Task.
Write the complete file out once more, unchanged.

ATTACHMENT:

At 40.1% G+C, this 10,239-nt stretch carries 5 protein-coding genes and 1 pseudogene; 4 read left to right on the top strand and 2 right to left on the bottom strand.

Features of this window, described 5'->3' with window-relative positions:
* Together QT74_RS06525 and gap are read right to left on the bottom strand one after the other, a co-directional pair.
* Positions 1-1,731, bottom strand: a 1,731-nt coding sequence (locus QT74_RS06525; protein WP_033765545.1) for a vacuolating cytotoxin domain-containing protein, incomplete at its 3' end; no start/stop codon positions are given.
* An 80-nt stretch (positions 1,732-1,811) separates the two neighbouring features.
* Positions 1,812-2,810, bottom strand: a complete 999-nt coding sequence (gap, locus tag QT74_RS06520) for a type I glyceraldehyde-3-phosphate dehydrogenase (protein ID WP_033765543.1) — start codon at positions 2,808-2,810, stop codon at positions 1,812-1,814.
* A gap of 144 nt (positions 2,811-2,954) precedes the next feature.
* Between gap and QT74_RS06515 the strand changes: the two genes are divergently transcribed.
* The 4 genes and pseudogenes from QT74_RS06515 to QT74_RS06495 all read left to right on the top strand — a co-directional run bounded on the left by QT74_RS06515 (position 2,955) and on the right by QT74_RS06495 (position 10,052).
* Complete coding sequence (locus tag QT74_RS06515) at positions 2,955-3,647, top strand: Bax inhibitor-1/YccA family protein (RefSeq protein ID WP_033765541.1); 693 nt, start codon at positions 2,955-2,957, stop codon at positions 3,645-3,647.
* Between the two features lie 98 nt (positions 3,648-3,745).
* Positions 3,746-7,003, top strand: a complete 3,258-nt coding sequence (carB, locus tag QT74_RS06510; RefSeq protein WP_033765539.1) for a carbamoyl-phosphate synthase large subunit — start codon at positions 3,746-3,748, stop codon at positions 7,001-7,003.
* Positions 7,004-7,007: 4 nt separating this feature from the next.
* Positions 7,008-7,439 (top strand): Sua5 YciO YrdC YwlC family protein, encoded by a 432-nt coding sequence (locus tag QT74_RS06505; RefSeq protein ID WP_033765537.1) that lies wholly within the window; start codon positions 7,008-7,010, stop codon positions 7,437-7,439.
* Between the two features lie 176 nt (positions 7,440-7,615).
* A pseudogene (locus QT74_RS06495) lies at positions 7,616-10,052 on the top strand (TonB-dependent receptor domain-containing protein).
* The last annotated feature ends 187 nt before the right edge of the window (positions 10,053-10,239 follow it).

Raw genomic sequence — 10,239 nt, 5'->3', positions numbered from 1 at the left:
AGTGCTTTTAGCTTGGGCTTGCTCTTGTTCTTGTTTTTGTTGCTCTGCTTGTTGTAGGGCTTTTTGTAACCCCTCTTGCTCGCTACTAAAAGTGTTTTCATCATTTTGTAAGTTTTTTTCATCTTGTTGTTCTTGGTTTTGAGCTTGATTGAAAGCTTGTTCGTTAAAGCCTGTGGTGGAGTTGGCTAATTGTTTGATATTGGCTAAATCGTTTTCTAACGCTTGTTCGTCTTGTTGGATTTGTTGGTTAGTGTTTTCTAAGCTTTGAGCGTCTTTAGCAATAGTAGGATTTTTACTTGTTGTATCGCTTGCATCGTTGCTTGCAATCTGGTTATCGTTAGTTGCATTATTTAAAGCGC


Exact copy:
At 40.1% G+C, this 10,239-nt stretch carries 5 protein-coding genes and 1 pseudogene; 4 read left to right on the top strand and 2 right to left on the bottom strand.

Features of this window, described 5'->3' with window-relative positions:
* Together QT74_RS06525 and gap are read right to left on the bottom strand one after the other, a co-directional pair.
* Positions 1-1,731, bottom strand: a 1,731-nt coding sequence (locus QT74_RS06525; protein WP_033765545.1) for a vacuolating cytotoxin domain-containing protein, incomplete at its 3' end; no start/stop codon positions are given.
* An 80-nt stretch (positions 1,732-1,811) separates the two neighbouring features.
* Positions 1,812-2,810, bottom strand: a complete 999-nt coding sequence (gap, locus tag QT74_RS06520) for a type I glyceraldehyde-3-phosphate dehydrogenase (protein ID WP_033765543.1) — start codon at positions 2,808-2,810, stop codon at positions 1,812-1,814.
* A gap of 144 nt (positions 2,811-2,954) precedes the next feature.
* Between gap and QT74_RS06515 the strand changes: the two genes are divergently transcribed.
* The 4 genes and pseudogenes from QT74_RS06515 to QT74_RS06495 all read left to right on the top strand — a co-directional run bounded on the left by QT74_RS06515 (position 2,955) and on the right by QT74_RS06495 (position 10,052).
* Complete coding sequence (locus tag QT74_RS06515) at positions 2,955-3,647, top strand: Bax inhibitor-1/YccA family protein (RefSeq protein ID WP_033765541.1); 693 nt, start codon at positions 2,955-2,957, stop codon at positions 3,645-3,647.
* Between the two features lie 98 nt (positions 3,648-3,745).
* Positions 3,746-7,003, top strand: a complete 3,258-nt coding sequence (carB, locus tag QT74_RS06510; RefSeq protein WP_033765539.1) for a carbamoyl-phosphate synthase large subunit — start codon at positions 3,746-3,748, stop codon at positions 7,001-7,003.
* Positions 7,004-7,007: 4 nt separating this feature from the next.
* Positions 7,008-7,439 (top strand): Sua5 YciO YrdC YwlC family protein, encoded by a 432-nt coding sequence (locus tag QT74_RS06505; RefSeq protein ID WP_033765537.1) that lies wholly within the window; start codon positions 7,008-7,010, stop codon positions 7,437-7,439.
* Between the two features lie 176 nt (positions 7,440-7,615).
* A pseudogene (locus QT74_RS06495) lies at positions 7,616-10,052 on the top strand (TonB-dependent receptor domain-containing protein).
* The last annotated feature ends 187 nt before the right edge of the window (positions 10,053-10,239 follow it).

Raw genomic sequence — 10,239 nt, 5'->3', positions numbered from 1 at the left:
AGTGCTTTTAGCTTGGGCTTGCTCTTGTTCTTGTTTTTGTTGCTCTGCTTGTTGTAGGGCTTTTTGTAACCCCTCTTGCTCGCTACTAAAAGTGTTTTCATCATTTTGTAAGTTTTTTTCATCTTGTTGTTCTTGGTTTTGAGCTTGATTGAAAGCTTGTTCGTTAAAGCCTGTGGTGGAGTTGGCTAATTGTTTGATATTGGCTAAATCGTTTTCTAACGCTTGTTCGTCTTGTTGGATTTGTTGGTTAGTGTTTTCTAAGCTTTGAGCGTCTTTAGCAATAGTAGGATTTTTACTTGTTGTATCGCTTGCATCGTTGCTTGCAATCTGGTTATCGTTAGTTGCATTATTTAAAGCGC